- Brian Donaldson
- 25 December 2020
Visually exciting but narratively beige adaptation of a popular period novel series
A lavish Regency drama launched entirely on Christmas Day: what could be more festive? Bridgerton should really fit lots of bills with its diverse cast, a mystery at its core (exactly who is the anonymous Lady Whistledown whose gossip columns about high society figures are a constant source of embarrassment?) and a score featuring modern tunes being played by chamber orchestras (plus two healthy slices of Max Richter's recomposed Four Seasons). But despite its obvious attractions, all that seems to be going on throughout its eight episodes is a line of ostentatiously-dressed people trying to cop off with some other ostentatiously-dressed person.
Julia Quinn's series of novels from 2000 onwards about the Bridgerton and Featherington families certainly found a readership with one fan happening to be Shonda Rhimes, who has produced this version as part of her shiny new Netflix deal. There are various strands to the main will-they-or-won't-they 'intrigue' between Daphne Bridgerton (Phoebe Dynevor) and the troubled Simon Basset aka Duke Of Hastings (Regé-Jean Page), but they pretty much all involve a chap and a lady trying to hook up. The only thing stopping this from getting unbearably tedious in the opening few episodes are gloriously framed and shot scenes, one after the other, each one infused with almost every colour in the rainbow.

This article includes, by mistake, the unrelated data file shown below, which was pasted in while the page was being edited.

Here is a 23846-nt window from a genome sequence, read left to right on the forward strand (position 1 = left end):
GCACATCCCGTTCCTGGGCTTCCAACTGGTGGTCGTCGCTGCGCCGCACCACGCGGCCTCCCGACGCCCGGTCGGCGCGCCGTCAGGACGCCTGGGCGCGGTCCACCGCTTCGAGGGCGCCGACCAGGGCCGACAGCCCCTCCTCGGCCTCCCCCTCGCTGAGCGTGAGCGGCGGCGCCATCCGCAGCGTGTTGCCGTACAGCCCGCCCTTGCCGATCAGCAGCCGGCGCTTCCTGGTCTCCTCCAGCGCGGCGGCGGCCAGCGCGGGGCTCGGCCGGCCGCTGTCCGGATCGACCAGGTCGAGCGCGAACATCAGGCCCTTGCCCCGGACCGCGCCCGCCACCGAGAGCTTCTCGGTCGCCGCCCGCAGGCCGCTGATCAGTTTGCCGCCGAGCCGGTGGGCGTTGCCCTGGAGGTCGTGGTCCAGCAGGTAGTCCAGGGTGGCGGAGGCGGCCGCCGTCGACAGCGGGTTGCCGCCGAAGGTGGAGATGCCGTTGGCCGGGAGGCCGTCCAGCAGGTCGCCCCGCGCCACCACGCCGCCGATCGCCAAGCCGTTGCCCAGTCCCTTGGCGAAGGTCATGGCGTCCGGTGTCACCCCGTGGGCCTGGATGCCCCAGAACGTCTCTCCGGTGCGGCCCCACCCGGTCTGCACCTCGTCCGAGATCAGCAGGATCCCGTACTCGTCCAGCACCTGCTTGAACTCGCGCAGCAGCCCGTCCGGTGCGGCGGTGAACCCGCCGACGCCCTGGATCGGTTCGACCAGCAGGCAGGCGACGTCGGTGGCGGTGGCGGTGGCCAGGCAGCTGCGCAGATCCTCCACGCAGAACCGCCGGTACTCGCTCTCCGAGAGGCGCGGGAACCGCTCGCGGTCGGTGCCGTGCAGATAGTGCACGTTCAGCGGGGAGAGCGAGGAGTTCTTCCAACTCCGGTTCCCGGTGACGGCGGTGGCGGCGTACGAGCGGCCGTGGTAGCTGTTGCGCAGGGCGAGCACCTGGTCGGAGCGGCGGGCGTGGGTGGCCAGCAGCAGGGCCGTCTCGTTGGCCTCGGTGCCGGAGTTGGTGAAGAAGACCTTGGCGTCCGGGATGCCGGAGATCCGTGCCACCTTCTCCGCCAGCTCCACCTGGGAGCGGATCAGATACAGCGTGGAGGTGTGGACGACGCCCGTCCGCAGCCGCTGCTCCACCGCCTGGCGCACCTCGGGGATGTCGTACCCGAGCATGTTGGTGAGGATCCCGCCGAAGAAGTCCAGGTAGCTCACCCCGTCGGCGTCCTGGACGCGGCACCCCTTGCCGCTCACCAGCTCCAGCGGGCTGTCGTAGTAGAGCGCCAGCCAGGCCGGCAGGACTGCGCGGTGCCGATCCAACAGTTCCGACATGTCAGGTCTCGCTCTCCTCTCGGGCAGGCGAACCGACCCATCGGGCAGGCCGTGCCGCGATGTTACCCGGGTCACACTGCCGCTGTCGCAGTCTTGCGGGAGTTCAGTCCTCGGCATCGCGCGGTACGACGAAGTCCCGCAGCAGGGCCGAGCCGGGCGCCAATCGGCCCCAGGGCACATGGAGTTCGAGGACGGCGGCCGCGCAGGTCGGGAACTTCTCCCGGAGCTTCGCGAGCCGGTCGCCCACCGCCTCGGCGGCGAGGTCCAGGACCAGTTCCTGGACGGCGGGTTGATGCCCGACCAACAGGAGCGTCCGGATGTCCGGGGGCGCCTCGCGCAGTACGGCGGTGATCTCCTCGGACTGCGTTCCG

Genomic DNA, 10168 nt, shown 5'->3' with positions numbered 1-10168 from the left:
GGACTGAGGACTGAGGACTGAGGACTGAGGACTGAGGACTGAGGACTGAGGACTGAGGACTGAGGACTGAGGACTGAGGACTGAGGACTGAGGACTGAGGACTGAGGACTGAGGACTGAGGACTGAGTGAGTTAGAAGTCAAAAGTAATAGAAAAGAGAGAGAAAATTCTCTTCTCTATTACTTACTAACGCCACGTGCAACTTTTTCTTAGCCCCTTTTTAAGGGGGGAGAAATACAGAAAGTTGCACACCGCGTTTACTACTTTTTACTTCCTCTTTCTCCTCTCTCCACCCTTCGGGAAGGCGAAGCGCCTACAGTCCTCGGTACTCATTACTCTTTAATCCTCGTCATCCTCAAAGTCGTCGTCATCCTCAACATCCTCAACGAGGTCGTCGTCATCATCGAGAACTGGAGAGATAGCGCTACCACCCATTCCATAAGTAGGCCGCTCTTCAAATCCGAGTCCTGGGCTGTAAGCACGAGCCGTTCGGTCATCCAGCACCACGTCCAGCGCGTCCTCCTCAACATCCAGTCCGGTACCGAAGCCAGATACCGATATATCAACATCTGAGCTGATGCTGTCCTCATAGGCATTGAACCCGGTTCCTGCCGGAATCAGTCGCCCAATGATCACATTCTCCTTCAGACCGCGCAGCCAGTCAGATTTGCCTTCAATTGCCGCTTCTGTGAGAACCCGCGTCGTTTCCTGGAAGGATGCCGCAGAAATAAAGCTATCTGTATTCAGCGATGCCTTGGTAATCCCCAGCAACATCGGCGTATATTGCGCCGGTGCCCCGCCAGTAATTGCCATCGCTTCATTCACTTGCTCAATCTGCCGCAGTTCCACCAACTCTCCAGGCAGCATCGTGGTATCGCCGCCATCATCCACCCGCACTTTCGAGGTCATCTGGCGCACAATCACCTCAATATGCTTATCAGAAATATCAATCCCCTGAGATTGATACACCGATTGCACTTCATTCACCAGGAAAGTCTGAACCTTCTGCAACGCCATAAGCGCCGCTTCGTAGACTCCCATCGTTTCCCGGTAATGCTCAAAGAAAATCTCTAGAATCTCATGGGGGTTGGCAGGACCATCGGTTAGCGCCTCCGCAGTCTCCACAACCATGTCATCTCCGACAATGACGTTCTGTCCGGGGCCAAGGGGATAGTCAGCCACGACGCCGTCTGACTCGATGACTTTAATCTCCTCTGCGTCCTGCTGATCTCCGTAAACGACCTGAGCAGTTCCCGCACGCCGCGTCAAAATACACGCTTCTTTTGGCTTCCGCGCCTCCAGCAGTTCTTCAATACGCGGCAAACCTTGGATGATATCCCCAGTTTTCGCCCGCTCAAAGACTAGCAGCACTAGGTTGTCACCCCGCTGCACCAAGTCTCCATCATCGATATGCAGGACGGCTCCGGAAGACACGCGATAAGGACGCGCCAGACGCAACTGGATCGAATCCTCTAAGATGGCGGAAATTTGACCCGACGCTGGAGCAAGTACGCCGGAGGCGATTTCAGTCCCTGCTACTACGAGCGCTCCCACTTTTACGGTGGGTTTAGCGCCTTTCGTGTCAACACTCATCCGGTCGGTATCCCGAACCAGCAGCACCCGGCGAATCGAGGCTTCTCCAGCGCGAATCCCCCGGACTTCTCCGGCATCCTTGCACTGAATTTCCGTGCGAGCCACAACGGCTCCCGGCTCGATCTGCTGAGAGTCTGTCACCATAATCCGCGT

Amid a cast of mainly young-ish types, there's sterling back-up provided by veterans such as Polly Walker, Adjoa Andoh, Ben Miller and Ruth Gemmell, while the narration from Lady Whistledown comes from Julie Andrews (the final revelation of her actual identity is a genuine surprise). Shondaland might be reaping the rewards of a blockbuster slice of fluff such as Bridgerton, but many sections of its audience might feel a little short-changed.
Netflix, Friday 25 December.